TREASURIES-U.S. prices fall on stronger retail sales
* February U.S. retail sales show largest rise since September
* Fed buys longer-dated Treasuries as part of latest stimulus
* U.S. Treasury to auction $21 bln of reopened 10-year notes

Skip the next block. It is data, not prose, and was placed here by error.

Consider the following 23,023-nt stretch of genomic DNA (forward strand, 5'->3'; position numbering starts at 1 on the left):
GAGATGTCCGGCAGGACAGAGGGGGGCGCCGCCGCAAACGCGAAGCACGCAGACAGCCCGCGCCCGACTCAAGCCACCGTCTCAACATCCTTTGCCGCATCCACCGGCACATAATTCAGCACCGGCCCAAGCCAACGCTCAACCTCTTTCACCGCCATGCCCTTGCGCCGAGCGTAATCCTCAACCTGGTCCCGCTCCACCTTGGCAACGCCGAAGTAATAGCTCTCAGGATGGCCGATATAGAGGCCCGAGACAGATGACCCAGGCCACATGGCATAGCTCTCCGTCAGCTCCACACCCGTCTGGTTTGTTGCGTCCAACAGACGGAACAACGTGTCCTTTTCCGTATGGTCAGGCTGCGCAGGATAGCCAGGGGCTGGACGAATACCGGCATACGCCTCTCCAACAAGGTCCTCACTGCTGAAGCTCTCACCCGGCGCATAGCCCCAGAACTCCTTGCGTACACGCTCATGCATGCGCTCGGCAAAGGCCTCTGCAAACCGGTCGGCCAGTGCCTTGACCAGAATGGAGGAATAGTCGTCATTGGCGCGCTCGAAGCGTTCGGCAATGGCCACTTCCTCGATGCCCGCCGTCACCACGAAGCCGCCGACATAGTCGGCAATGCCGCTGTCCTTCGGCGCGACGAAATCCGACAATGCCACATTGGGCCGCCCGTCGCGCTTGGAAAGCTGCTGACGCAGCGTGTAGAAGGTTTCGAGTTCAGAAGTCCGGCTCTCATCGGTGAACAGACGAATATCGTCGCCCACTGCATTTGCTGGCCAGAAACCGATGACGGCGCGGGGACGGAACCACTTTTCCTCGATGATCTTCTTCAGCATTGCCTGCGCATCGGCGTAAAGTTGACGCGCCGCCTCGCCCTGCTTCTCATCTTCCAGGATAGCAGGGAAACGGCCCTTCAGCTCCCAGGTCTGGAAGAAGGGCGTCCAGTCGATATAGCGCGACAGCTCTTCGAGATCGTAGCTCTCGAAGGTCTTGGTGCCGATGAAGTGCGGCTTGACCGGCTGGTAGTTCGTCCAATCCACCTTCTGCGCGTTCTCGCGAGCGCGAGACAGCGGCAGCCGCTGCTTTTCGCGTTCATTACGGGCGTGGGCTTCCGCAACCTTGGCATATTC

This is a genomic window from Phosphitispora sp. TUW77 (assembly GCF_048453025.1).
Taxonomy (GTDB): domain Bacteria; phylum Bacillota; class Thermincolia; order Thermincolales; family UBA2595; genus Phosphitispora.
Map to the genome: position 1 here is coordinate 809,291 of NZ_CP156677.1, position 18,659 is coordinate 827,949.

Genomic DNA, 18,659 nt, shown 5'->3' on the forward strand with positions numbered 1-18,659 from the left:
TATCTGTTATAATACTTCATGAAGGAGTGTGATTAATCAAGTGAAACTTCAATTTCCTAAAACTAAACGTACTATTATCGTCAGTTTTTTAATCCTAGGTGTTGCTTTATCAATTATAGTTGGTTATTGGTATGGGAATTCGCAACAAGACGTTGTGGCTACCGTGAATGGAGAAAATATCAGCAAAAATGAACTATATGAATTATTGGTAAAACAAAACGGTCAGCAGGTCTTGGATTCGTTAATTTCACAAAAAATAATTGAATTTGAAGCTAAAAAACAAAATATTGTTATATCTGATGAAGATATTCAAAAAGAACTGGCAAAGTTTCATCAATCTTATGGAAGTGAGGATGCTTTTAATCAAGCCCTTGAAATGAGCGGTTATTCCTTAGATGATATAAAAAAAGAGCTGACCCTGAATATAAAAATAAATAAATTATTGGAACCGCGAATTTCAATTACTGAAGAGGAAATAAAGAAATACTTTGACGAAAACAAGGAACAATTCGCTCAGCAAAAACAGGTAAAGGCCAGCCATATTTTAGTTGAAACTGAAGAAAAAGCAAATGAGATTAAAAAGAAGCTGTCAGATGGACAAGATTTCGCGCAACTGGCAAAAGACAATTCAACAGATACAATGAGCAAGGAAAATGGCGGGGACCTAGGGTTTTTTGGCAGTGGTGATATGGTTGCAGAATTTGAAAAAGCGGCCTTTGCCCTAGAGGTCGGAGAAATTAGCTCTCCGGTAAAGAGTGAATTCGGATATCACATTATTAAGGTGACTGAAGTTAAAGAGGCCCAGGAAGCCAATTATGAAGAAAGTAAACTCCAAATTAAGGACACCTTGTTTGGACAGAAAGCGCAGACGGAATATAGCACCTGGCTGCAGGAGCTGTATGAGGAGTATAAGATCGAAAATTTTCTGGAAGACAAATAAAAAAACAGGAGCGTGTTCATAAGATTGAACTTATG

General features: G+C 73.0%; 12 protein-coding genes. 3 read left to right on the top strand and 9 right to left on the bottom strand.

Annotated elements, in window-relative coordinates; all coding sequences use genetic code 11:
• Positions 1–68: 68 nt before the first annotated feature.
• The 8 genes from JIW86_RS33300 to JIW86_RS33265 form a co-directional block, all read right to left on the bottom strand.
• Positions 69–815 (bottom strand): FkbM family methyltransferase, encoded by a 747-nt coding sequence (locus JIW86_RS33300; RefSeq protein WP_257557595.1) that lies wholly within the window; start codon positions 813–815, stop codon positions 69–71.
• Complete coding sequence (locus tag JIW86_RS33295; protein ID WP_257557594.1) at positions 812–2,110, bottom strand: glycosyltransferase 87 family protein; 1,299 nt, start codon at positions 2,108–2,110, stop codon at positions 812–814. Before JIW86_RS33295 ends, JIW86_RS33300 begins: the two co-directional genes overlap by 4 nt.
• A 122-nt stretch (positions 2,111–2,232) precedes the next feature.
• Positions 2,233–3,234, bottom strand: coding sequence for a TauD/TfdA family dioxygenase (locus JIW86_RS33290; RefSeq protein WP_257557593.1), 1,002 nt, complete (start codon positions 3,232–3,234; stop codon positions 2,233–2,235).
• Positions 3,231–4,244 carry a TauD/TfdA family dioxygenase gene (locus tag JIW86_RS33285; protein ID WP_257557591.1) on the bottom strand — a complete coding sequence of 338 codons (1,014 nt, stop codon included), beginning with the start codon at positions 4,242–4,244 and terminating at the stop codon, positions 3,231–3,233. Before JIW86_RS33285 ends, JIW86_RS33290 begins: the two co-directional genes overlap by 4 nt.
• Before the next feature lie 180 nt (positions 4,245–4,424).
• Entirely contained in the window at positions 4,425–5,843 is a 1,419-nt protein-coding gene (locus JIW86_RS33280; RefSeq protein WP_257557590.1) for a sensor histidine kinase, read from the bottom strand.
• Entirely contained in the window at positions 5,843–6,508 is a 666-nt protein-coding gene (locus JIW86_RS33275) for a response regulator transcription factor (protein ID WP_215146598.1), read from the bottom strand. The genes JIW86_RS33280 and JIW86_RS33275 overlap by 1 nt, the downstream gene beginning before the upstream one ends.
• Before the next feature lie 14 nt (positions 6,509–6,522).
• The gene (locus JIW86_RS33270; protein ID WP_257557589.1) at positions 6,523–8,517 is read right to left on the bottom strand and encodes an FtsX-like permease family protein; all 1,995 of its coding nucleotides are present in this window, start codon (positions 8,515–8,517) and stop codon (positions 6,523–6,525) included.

NEW YORK, March 13 (Reuters) - U.S. Treasury debt prices fell on Wednesday after stronger-than-expected growth in retail sales in February suggested economic recovery had maintained traction despite higher taxes and the specter of government spending cuts. Economic analysts saw the rise in retail sales as adding to evidence of a recovery in the United States after last week's report of more robust jobs growth than had been expected. Analysts had been questioning whether the end of a temporary payroll tax reduction earlier this year and worries over the impact of automatic government spending cuts beginning March 1, might crimp consumption. Still, the Commerce Department said on Wednesday that retail sales increased 1.1 percent last month, the largest rise since September, after a revised 0.2 percent gain in January. Economists polled by Reuters had expected retail sales to rise 0.5 percent. "The positive tone in this report is quite encouraging as it comes at a time when U.S. households are being buffeted by higher personal taxes and rising energy prices, and the positive momentum in spending is indicative of continued resiliency in consumer spending," said Millan Mulraine, fixed income strategist at TD Securities in New York. The positive news for the economy worked against Treasuries, and benchmark 10-year Treasury notes traded 6/32 lower in price with their yield at 2.04 percent, up from 2.01 percent late Tuesday, while 30-year bonds traded 10/32 lower to yield 3.23 percent from 3.22 percent. Still, losses were limited with Treasuries prices underpinned by the Federal Reserve's latest economic stimulus program of buying $85 billion of mortgage-backed securities and U.S. government debt per month. Some analysts say recent comments from Fed Chairman Ben Bernanke point to the U.S. central bank continuing its debt purchases through at least the end of 2013. "With Bernanke reconfirming the Fed's commitment to (quantitative easing), we see the belly of the curve well supported and it is trading cheap," Nomura Securities said in a note to clients. As part of its latest stimulus program, the Fed on Wednesday was buying $1.25 billion to $1.75 billion of Treasuries maturing February 2036 through February 2043. The focus on Wednesday will turn to the Treasury's sale of $21 billion of reopened 10-year notes which could benefit from the backup in yields. The Treasury's $32 billion auction of three-year notes on Tuesday was well received and easily absorbed. In the when-issued market, considered a proxy for where the notes will price at auction, 10-year notes were yielding near 2.04 percent.